Today I have my review of Galaxy Girl by Bev Smith to share with you all. My thanks to Rachel at Rachels Random Resources for the invite and to Bev for my e-copy of the book.
You hate school. Your family is beyond annoying. Your only friend comes from a different planet, and she’s about to leave.
What’s a girl to do?
Fed up with life on Earth, Esme stows away on the spaceship taking Stella back to Planet Kratos.
So begins Esme’s adventure into a world beyond the stars. A world of strange creatures, thrilling journeys, heroic rescues, and instant fame.
Oh, and school. Lots of school.
Along the way, she discovers that friends may be greener on the other side, but they still can’t be trusted.
Millions and billions of light years away from earth, she sets in motion a plan to escape. Unfortunately for her, they aren’t about to let their prize exhibit leave anytime soon…
When Esme has the chance to run away with her new alien friend Stella, it isn’t your usual pack your bags and thumb a lift type of runaway plan. Instead she hops onto a spaceship that takes her to a different galaxy and to the planet of Kratos.
Esme feels she is being ignored by her mum, and that her brother and sister get more attention than she does and no-one at school seems to like her much either. This is a story with feelings that a few children will be able to associate with as they grow up. Deciding her life would be better spent elsewhere, she decides to make the most of this offer of a journey. It is a journey that is the proverbial “the grass is greener on the otherside”.
There are various things I liked about this story and at times I felt there were aspects that reminded me of Roald Dahl, the names of teachers is definitely something that would appeal to younger readers. The way the shop names on Kratos were altered made me scratch my head a couple of times until the penny dropped. There are tentative steps into global warming and saving animals from extinction I thought these had been incorporated into the story well.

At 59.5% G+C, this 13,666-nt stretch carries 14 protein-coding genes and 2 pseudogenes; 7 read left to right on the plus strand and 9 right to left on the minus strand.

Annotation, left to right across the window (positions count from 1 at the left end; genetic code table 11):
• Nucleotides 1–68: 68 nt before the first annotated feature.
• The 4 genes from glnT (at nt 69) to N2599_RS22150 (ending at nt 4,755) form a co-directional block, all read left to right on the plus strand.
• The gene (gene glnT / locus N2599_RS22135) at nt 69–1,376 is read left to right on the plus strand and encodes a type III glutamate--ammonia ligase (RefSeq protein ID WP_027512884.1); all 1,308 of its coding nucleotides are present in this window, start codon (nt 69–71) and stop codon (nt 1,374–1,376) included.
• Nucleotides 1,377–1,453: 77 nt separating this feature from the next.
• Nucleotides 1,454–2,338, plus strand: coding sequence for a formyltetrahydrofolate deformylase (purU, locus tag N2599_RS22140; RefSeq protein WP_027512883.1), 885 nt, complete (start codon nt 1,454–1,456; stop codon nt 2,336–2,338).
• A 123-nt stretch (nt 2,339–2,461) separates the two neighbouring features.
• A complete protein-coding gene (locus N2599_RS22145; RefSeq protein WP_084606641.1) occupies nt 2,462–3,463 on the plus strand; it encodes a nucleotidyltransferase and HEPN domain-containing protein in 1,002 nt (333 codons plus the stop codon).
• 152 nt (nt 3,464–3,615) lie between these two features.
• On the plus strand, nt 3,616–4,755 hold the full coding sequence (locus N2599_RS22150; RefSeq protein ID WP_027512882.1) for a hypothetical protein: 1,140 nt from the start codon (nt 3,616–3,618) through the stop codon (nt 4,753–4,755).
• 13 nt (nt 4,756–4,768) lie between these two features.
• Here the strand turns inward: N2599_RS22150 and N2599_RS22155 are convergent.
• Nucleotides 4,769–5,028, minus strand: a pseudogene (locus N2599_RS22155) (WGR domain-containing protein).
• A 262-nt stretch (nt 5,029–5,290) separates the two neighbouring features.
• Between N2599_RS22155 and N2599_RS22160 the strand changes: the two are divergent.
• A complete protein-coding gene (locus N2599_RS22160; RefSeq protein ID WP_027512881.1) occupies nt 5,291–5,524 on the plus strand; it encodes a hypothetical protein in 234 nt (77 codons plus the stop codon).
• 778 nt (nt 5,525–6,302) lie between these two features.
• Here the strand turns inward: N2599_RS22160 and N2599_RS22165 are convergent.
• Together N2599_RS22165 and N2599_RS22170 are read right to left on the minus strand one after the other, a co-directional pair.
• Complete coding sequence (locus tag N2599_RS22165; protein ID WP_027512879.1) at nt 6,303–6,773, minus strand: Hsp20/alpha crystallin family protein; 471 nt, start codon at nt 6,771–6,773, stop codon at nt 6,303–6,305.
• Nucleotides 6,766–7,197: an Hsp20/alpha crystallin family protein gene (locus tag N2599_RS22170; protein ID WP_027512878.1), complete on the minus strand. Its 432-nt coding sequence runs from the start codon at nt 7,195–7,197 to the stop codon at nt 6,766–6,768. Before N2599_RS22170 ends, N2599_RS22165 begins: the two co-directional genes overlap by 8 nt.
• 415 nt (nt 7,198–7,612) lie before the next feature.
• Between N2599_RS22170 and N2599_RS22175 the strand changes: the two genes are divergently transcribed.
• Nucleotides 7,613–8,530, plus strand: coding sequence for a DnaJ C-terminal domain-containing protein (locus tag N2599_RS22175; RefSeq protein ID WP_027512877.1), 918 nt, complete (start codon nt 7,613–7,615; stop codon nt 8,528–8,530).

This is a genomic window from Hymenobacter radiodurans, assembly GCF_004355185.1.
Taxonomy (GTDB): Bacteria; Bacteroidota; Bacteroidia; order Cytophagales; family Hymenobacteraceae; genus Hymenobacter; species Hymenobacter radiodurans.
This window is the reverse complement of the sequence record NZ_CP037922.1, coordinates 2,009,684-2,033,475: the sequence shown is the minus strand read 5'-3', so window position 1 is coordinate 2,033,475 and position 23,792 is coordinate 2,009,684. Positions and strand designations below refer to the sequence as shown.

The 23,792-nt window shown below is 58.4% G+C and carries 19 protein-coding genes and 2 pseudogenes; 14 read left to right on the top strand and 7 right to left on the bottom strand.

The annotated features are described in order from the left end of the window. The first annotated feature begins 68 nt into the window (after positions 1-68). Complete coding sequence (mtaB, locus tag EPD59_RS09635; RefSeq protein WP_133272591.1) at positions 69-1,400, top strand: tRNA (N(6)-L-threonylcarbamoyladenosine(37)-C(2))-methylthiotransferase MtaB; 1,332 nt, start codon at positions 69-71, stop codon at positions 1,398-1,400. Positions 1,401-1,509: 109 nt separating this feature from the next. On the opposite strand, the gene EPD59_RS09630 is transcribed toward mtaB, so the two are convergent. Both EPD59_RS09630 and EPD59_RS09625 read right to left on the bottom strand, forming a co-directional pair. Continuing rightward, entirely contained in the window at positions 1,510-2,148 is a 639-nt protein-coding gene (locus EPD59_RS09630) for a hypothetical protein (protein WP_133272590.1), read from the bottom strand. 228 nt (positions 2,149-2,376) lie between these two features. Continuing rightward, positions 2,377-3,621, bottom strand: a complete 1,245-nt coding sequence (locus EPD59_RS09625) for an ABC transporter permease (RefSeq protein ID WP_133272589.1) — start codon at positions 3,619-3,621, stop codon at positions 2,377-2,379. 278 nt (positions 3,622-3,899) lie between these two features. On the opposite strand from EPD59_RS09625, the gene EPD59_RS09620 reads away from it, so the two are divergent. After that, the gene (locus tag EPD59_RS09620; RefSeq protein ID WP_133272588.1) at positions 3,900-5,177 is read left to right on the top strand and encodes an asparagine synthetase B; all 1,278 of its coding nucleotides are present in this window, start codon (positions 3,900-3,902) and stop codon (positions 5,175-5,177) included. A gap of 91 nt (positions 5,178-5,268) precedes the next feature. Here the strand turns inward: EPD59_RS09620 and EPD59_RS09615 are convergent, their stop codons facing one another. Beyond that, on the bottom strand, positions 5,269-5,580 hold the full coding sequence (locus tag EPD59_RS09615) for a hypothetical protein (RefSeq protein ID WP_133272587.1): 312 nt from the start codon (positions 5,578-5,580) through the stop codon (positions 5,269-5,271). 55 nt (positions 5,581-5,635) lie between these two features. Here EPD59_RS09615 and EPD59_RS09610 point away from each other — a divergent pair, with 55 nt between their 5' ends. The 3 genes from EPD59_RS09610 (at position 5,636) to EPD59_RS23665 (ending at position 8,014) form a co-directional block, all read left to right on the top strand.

Essentially the story of Esma is one of how she feels in her role within her family and also with people around her. As we know the grass is rarely greener on the other side, Esme needs to discover this for herself and experience other things. The story is told through Esma’s blog, updates of her new life, memories of her old life, realisations, and thoughts are all included and each entry is signed off in her unique style.
This is a story that has humour, heart, and morals and comes across very well. A story I think would appeal to younger readers and one I would recommend.
About the Author:
Bev Smith has been a secondary schoolteacher, saleswoman, waitress, wages clerk, youth worker, and holiday park entertainments manager. She has scuba dived the Barrier Reef, lived in a village in Namibia, worked for a charity in Thailand, flown over Victoria Falls and paddled in the sea at Bournemouth.
Having single-parented her three daughters, she’s been ferociously playing catch up with this writing lark. She recently completed a Masters in Writing for Children at Winchester University. #galaxygirl is her debut middle-grade book.
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